The U.S. health policy landscape has evolved as the country enters another year of the COVID-19 pandemic and the Biden administration advances new priorities.
Health policy has focused on expanding and improving coverage as well as promoting health equity. A panel of policy experts gave their thoughts on the policy changes we’ve seen so far, as well as the levers the administration could use to advance its own priorities, during a Manatt webinar. Health.
Allison Orris, a partner at Manatt Health, said the administration “is likely to pivot a bit to see how it can move its priorities forward.” She noted that bipartisan efforts are needed to advance health policy in Congress, as Democrats tightly control Congress and midterm elections will be held in November.
Orris listed the following accomplishments in the health policy landscape under the Biden administration:
- Congress enacted the US bailout to fund vaccinations, make market coverage more affordable, encourage Medicaid expansion and support communities as part of a plan to address healthcare inequities. health.
- The rate of uninsured Americans is lower now than it was before the pandemic. Medicaid enrollment has increased sharply due to the economic downturn as well as ongoing COVID-19 coverage requirements. The Affordable Care Act market saw a record number of listings, thanks to improved financial aid.
- The pandemic has accelerated telehealth flexibilities in Medicare, Medicaid, and private coverage, as well as increased adoption of telehealth among providers and patients.
- The administration followed Trump-era policies such as Medicaid work requirements.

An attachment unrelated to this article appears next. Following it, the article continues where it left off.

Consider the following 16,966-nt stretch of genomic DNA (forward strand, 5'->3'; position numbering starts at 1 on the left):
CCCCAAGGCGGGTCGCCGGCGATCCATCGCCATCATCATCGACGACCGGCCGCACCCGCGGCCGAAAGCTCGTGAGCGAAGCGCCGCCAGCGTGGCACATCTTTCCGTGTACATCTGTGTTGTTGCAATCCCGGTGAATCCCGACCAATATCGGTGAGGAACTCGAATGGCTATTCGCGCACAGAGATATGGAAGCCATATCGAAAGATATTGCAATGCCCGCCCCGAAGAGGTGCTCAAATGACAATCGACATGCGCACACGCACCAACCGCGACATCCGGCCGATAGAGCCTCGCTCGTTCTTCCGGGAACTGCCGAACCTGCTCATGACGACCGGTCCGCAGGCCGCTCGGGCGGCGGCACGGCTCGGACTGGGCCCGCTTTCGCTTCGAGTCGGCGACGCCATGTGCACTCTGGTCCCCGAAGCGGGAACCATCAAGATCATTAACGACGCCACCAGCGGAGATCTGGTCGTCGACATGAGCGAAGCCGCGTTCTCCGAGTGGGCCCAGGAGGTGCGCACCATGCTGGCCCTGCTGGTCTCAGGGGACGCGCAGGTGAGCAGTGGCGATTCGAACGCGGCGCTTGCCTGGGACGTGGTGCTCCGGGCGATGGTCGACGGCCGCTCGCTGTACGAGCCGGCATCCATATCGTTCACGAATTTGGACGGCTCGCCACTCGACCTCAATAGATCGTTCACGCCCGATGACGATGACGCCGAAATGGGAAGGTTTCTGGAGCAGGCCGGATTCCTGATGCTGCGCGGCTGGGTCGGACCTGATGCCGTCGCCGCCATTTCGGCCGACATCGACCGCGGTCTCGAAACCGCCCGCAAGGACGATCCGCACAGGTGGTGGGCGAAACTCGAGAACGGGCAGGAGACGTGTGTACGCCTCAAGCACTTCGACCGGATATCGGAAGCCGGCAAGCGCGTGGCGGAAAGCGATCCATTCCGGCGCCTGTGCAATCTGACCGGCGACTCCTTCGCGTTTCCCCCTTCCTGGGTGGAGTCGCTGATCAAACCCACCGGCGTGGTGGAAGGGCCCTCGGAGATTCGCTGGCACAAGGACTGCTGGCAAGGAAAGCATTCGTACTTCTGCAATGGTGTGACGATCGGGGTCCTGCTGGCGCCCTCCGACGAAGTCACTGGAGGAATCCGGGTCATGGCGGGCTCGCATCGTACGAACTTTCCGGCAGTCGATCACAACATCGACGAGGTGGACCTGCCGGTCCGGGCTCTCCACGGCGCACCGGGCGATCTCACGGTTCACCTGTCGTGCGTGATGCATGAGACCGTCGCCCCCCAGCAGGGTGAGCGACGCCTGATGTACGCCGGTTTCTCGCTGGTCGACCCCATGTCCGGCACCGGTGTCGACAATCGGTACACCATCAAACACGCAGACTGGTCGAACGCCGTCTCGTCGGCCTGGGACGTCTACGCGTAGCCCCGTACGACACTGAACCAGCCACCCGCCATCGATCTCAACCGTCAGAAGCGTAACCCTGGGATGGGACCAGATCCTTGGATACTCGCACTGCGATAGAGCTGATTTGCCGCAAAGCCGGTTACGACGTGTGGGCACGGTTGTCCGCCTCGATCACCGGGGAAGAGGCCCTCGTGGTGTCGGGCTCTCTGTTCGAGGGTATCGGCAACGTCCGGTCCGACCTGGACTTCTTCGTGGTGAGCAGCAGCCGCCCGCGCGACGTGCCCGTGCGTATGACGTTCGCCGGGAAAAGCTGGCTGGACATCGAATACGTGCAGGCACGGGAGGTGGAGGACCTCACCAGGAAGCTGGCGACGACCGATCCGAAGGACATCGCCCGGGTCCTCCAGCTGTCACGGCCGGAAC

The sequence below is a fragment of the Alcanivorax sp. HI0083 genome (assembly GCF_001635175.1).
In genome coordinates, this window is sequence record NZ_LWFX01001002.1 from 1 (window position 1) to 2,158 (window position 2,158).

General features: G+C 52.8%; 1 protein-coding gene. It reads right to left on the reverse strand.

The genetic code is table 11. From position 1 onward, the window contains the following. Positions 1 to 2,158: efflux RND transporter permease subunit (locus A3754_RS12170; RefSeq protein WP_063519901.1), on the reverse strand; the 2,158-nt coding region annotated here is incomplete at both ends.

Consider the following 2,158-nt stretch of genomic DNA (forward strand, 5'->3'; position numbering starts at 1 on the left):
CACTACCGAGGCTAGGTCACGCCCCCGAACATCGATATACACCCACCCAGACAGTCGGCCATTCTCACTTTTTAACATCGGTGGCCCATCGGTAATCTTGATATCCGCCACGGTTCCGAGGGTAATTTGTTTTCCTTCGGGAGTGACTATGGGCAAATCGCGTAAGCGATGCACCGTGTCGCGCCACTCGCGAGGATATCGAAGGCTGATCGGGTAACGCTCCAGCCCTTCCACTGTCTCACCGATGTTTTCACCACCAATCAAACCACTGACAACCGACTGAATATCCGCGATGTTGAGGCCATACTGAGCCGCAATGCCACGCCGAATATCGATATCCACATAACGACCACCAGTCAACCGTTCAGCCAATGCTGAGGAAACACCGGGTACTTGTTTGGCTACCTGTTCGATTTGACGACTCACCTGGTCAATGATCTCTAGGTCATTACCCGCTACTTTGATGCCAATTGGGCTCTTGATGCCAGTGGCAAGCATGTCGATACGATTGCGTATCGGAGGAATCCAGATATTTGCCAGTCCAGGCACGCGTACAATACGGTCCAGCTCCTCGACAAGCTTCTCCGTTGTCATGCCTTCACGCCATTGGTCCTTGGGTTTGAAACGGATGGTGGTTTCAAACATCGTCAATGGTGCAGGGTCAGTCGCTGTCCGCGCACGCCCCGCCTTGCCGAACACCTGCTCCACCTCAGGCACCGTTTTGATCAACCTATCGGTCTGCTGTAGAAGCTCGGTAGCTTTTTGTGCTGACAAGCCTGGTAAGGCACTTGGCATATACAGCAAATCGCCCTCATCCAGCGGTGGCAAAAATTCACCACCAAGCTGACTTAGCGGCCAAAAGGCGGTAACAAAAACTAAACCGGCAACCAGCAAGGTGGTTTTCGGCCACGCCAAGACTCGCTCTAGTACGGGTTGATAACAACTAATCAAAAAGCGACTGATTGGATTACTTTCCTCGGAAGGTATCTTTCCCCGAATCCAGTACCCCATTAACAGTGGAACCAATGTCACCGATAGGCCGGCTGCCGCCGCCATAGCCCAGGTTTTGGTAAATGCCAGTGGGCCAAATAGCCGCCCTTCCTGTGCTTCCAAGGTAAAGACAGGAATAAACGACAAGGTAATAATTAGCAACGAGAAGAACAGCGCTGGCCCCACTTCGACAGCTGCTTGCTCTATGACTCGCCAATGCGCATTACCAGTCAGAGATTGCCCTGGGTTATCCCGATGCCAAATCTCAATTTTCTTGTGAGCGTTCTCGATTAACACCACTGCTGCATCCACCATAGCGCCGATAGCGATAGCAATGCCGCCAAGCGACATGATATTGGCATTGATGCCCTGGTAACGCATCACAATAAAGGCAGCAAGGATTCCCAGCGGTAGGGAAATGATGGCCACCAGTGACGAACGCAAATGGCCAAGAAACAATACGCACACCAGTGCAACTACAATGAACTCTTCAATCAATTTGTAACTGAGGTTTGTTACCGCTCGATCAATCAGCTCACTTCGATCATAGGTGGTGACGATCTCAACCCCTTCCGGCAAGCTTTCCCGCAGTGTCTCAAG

All eyes are on the administration as health policy legislative activity slows in 2022, Orris said. The Centers for Medicare and Medicaid Services and the Department of Health and Human Services have regulatory tools to advance administration priorities around:
- Facing the pandemic.
- Improve and expand Medicaid, Medicare and market coverage.
- Address prescription drug pricing.
- Protect consumers from surprise medical bills.
- Advancing health equity.
Addressing prescription drug pricing is an issue that Congress and the administration could work together to accomplish, said Ian Spatz, senior adviser at Manatt Health.
“One of the most politically popular things the administration and Congress could do is lower drug prices,” he said. Spatz noted that drug pricing is a part of Biden’s Build Back Better plan, which is popular on both sides of the aisle.
The U.S. bailout increased premium subsidies at all income levels for health plans sold in ACA marketplaces, but the improved subsidies are due to expire at the end of this year. The Build Back Better bill would maintain these enhanced subsidies, but whether the expansion will continue is a question, said Joel Ario, chief executive of Manatt Health.
“If the subsidies go away, affordability becomes a bigger issue in the market,” he said. He predicted that ACA enrollment would plummet if those grants weren’t renewed.
The United States remains under a public health emergency until at least mid-April. The requirement for continued Medicaid coverage will end when the emergency ends. The unwinding of continuous coverage will have the largest and most negative impact on coverage since the ACA was enacted, said Cindy Mann, partner at Manatt Health. After the emergency ends, states will be required to establish eligibility for nearly everyone who is enrolled in Medicaid.
“The risk of eligible people losing their Medicaid coverage is great,” she said. Under Build Back Better, Medicaid enrollees in states that have not yet expanded Medicaid coverage would be eligible for market-enhanced coverage, she added.
Susan Rupe is an editor for InsuranceNewsNet. She previously served as communications director for an association of insurance agents and was an award-winning journalist and editor. Contact her at [email protected]. Follow her on Twitter @INNsusan.
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